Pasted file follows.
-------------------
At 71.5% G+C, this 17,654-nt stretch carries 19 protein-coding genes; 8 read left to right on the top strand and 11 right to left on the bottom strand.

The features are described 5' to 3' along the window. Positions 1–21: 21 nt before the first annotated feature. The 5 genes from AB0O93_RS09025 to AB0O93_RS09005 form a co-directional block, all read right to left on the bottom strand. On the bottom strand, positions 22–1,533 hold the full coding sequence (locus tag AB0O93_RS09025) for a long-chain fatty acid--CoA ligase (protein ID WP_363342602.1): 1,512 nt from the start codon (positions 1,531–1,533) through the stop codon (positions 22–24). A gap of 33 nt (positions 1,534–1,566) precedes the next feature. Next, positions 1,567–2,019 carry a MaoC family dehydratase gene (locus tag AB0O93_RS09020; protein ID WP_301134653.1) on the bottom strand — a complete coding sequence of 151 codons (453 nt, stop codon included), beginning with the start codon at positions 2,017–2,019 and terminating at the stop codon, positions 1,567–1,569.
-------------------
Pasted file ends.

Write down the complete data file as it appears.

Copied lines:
At 71.5% G+C, this 17,654-nt stretch carries 19 protein-coding genes; 8 read left to right on the top strand and 11 right to left on the bottom strand.

The features are described 5' to 3' along the window. Positions 1–21: 21 nt before the first annotated feature. The 5 genes from AB0O93_RS09025 to AB0O93_RS09005 form a co-directional block, all read right to left on the bottom strand. On the bottom strand, positions 22–1,533 hold the full coding sequence (locus tag AB0O93_RS09025) for a long-chain fatty acid--CoA ligase (protein ID WP_363342602.1): 1,512 nt from the start codon (positions 1,531–1,533) through the stop codon (positions 22–24). A gap of 33 nt (positions 1,534–1,566) precedes the next feature. Next, positions 1,567–2,019 carry a MaoC family dehydratase gene (locus tag AB0O93_RS09020; protein ID WP_301134653.1) on the bottom strand — a complete coding sequence of 151 codons (453 nt, stop codon included), beginning with the start codon at positions 2,017–2,019 and terminating at the stop codon, positions 1,567–1,569.